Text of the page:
By INU Staff
INU- Iran is violating international standards regarding fair trials in the case of eight detained environmentalists accused of spying and the relevant authorities must open an impartial and transparent investigation into the allegations of torture raised by the defendants, according to Human Rights Watch.
The eight members of the Persian Wildlife Heritage Foundation arrested in January and February 2018 - Houman Jokar, Sepideh Kashani, Niloufar Bayani, Amirhossein Khaleghi, Sam Rajabi, Taher Ghadirian, Abdoreza Kouhpayeh, and Morad Tahbaz – appeared in court on January 30, 2019. There they learnt that at least the first half of their 300-page indictment is based entirely on a “confession” extracted under torture from Bayani, who immediately told the judge that she had since retracted the confession.
During the second court session on February 2, she said: “If you were being threatened with a needle of hallucinogenic drugs [hovering] above your arm, you would also confess to whatever they wanted you to confess.”
But that is not all. The defendants were also restricted from choosing their own lawyers and forced to pick from a list pre-approved by the judiciary, while Rajabi’s lawyer was not even allowed to attend the court session.
Michael Page, deputy Middle East director at Human Rights Watch, said: “The gravity of due process violations against these activists over the past year, and the recent allegation of torture and forced confessions, has reinforced the reality that the judiciary is a tool of repression and a symbol of injustice.”
He continued: “The highest-ranking authorities should immediately investigate this allegation of torture, immediately call for the release of these activists, and end the grave abuses against them.”
All of the defendants bar Kouhpayeh were arrested by the Revolutionary Guards’ Intelligence Organization on January 24 or 25, 2018, alongside the group’s leader, Iranian-Canadian professor Kavous Seyed Emami. Seyed Emami later died under suspicious circumstances in prison. Authorities claimed it was suicide, but refused to conduct an impartial investigation and have banned his wife from leaving the country.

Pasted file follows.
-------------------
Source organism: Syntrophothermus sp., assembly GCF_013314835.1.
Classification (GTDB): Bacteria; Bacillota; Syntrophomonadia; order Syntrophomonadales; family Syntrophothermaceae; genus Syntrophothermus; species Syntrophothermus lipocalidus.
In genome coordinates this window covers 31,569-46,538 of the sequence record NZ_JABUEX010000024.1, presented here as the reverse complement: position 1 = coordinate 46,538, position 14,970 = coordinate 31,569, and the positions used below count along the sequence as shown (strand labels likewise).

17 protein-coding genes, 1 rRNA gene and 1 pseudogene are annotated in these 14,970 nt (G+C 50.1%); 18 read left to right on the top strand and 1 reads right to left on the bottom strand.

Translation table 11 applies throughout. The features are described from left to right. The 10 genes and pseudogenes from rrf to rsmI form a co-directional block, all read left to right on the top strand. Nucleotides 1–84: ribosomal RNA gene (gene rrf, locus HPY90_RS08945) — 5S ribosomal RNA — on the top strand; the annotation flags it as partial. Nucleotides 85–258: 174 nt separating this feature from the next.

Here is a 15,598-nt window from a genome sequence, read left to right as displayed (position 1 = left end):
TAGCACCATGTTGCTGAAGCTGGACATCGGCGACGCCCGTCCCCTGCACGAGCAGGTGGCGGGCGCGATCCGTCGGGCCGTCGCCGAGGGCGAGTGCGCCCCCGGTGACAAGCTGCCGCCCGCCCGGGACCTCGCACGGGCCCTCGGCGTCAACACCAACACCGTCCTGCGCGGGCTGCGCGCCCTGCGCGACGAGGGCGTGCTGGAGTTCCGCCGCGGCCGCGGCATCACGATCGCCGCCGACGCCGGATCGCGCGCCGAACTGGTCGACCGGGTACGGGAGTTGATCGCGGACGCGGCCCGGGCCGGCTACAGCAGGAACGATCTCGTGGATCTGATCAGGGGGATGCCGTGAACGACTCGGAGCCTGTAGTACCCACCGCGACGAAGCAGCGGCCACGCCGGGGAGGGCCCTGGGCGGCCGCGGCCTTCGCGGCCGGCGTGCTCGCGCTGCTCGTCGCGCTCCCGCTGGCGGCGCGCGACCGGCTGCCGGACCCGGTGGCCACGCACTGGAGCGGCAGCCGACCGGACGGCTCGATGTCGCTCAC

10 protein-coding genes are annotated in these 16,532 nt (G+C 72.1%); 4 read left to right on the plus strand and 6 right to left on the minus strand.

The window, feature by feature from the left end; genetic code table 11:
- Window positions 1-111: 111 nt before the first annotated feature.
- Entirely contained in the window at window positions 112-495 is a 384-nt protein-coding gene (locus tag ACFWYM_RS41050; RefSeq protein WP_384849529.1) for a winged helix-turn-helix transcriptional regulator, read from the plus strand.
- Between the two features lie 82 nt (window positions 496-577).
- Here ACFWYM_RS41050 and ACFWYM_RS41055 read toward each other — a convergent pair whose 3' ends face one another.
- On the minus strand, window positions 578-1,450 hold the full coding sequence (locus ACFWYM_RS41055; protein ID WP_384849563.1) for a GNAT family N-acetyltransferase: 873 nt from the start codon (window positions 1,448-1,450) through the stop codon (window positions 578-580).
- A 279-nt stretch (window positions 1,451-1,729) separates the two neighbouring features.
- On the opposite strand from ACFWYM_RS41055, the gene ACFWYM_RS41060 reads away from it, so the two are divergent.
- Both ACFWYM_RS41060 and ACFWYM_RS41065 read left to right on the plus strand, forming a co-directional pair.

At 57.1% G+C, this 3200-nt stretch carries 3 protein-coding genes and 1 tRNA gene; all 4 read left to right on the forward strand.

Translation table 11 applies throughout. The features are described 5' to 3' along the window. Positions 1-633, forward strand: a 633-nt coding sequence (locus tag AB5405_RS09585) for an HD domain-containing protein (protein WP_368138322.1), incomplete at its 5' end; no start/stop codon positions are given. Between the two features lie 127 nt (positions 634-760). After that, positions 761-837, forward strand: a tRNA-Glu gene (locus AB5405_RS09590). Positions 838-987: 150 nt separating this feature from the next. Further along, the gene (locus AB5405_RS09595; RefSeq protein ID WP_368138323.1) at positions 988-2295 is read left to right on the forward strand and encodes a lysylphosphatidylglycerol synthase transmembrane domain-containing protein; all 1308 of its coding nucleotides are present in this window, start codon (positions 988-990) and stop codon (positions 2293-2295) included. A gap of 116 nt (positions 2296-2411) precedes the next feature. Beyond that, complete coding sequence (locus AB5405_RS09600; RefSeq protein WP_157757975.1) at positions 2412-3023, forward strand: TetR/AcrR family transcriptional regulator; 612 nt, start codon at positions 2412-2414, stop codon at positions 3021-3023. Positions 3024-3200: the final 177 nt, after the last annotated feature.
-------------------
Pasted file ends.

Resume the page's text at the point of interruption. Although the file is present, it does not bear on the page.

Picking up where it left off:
Kouhpayeh was arrested on February 25.
In October, following an admission by the Iranian government that they could not find any evidence of spying, Tehran prosecutor Abbas Jafari Dolatabadi charged four of the environmentalists with “sowing corruption on earth”, a crime that carries the death penalty, claiming that they sought “proximity to military sites” under the guise on environmental projects. It’s worth noting here that the environmentalists have received permission from the Regime to monitor the endangered Asiatic cheetah in those locations.
Three of the remaining environmentalists are charged with spying and one person is charged with assembly and collusion against national security; a vague charge often used by the Regime when they have no crime to charge a person with.
Last month, labour rights activists Ismael Bakhshi and Sepideh Gholian also reported being tortured while they were detained late last year, which resulted in the Regime airing their forced “confessions” on TV and arrested them both again.
Page said: “If President [Hassan] Rouhani wants anyone to believe he does not agree that detainees are being routinely tortured in Iran, now is the time to act. The president should directly intervene as the head of the national security council, and order a transparent investigation.”
Of course, the reality is that there will be no independent investigation, because even if Rouhani was any different to the rest of the mullahs, he simply doesn’t pull the strings. Supreme Leader Ali Khamenei does.